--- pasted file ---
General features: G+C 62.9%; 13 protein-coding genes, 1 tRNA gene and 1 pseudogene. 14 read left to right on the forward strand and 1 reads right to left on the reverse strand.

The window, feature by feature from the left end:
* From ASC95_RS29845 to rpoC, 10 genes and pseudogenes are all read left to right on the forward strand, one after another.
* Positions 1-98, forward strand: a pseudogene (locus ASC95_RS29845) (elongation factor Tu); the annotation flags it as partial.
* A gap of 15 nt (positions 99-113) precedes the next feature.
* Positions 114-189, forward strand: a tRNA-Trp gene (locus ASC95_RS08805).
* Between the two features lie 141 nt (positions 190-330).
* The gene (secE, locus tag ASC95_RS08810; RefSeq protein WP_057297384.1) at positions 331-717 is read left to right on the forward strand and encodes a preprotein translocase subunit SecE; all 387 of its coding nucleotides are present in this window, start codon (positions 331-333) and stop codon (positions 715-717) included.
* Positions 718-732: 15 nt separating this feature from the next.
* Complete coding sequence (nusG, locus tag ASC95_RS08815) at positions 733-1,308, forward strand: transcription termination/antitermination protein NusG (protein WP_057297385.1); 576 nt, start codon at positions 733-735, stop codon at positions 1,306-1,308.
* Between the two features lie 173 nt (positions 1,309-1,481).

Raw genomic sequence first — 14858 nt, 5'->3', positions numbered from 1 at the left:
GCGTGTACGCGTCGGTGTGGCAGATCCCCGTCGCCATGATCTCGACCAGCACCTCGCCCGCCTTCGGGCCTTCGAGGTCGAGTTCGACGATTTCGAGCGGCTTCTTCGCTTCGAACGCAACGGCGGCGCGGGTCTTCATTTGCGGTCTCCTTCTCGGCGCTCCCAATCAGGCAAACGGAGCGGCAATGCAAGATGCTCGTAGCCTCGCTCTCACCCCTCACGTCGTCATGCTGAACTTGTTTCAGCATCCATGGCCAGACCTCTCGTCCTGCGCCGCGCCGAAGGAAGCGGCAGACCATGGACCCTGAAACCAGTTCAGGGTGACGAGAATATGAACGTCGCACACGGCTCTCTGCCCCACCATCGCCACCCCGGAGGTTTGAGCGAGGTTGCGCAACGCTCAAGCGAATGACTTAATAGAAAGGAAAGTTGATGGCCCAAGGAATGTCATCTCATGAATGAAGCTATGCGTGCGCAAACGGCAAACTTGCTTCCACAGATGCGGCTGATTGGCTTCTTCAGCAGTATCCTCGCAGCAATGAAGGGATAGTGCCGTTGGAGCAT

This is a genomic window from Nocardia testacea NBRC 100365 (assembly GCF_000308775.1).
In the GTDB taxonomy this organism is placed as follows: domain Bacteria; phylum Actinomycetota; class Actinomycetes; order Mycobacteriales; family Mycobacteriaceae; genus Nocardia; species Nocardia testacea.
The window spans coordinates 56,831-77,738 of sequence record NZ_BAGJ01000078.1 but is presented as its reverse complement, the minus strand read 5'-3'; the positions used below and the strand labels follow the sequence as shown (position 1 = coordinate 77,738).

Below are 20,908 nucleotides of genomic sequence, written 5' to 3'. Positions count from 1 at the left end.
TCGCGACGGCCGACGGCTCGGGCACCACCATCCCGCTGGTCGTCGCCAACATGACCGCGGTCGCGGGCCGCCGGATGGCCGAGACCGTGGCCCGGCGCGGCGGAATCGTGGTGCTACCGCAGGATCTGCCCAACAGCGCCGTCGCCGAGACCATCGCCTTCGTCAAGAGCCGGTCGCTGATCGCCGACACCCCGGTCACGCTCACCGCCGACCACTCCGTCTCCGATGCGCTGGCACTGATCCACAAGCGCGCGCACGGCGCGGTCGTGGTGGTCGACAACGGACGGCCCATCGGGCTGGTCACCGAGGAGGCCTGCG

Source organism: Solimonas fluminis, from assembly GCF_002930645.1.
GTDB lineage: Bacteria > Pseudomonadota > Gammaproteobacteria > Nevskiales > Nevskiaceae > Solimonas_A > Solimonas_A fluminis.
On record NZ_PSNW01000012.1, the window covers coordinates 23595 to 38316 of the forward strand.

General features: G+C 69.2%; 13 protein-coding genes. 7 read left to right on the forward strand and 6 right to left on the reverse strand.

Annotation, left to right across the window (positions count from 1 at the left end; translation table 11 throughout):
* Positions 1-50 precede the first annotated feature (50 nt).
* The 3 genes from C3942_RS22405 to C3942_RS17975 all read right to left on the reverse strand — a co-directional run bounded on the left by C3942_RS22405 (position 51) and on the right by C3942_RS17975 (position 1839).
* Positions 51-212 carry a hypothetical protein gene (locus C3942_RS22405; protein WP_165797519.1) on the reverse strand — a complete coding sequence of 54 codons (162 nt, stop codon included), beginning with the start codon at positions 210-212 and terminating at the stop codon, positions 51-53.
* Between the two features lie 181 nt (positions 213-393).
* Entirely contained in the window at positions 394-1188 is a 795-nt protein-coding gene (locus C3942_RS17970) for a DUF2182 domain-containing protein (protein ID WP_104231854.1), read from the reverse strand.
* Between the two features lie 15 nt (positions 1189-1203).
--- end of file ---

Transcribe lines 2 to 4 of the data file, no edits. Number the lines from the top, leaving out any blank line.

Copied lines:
The window, feature by feature from the left end:
* From ASC95_RS29845 to rpoC, 10 genes and pseudogenes are all read left to right on the forward strand, one after another.
* Positions 1-98, forward strand: a pseudogene (locus ASC95_RS29845) (elongation factor Tu); the annotation flags it as partial.